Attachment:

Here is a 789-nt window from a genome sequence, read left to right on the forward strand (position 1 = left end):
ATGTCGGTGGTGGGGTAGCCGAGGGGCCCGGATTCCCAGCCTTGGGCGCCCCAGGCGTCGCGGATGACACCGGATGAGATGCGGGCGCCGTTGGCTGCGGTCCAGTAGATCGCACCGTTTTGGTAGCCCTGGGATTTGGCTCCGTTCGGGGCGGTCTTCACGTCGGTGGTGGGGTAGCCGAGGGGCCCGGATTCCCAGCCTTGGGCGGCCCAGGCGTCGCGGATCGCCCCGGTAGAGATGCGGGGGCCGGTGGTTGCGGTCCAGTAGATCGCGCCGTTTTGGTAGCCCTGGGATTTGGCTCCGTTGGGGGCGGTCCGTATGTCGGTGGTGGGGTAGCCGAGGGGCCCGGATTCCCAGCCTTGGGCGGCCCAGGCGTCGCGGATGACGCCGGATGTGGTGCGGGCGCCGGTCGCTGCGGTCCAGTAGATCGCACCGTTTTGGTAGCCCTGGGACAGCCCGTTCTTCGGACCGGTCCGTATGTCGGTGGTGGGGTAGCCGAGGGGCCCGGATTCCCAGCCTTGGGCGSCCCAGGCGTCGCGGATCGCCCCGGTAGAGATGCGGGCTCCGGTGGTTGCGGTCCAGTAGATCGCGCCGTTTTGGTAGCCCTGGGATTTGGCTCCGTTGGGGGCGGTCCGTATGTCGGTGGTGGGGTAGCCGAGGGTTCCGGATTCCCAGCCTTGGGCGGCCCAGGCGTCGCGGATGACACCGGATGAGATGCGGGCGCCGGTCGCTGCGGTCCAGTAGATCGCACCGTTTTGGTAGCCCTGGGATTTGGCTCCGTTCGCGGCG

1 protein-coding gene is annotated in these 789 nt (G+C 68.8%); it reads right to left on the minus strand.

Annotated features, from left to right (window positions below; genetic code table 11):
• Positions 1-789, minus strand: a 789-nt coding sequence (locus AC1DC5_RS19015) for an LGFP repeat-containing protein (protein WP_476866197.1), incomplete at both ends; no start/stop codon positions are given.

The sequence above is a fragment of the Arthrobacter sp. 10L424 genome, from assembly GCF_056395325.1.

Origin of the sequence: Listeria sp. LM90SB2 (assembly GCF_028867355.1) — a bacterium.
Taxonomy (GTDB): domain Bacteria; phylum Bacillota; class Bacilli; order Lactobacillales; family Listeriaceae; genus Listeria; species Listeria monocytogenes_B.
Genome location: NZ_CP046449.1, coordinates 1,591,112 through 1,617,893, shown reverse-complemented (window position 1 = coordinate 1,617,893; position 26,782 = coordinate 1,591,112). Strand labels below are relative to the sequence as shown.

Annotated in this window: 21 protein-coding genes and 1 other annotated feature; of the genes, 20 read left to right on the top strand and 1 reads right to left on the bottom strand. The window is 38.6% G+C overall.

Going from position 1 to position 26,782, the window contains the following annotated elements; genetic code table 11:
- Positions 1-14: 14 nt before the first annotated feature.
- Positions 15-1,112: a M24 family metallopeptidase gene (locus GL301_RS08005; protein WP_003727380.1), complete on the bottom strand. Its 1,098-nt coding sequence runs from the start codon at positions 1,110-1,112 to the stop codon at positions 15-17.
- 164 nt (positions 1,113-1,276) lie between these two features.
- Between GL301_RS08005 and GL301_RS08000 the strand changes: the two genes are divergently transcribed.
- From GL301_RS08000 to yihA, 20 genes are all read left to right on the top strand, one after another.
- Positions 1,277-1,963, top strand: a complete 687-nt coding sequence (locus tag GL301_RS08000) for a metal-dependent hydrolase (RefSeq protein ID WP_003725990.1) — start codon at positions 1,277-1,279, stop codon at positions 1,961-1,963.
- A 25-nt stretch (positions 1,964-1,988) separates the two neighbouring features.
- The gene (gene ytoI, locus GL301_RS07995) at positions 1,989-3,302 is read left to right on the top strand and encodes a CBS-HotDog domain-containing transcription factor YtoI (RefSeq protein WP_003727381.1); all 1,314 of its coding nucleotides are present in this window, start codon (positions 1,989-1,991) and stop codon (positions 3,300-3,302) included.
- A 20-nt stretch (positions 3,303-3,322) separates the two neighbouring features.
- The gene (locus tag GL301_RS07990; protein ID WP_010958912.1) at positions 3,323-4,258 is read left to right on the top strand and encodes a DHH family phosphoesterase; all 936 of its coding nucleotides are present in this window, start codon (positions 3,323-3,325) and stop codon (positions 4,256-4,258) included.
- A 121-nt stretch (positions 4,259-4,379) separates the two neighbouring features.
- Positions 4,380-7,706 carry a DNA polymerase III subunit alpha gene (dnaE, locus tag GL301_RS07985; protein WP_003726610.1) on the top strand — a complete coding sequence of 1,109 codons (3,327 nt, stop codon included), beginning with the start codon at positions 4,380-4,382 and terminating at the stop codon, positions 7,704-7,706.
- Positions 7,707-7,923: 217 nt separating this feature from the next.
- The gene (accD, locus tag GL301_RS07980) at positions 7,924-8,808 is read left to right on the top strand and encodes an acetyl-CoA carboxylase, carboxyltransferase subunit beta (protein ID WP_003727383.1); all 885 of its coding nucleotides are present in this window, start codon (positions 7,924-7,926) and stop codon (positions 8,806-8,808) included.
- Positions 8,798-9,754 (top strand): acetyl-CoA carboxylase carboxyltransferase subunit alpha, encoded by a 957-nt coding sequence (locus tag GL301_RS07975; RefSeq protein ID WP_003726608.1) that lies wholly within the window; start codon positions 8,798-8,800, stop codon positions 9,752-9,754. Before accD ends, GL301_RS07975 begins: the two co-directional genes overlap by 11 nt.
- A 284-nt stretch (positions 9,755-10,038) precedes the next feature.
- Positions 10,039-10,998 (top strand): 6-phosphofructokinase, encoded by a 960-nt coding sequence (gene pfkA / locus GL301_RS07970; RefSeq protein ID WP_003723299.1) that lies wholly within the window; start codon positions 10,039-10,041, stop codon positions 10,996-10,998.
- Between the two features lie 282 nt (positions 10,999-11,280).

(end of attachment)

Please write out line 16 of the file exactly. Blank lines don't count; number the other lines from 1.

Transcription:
- From GL301_RS08000 to yihA, 20 genes are all read left to right on the top strand, one after another.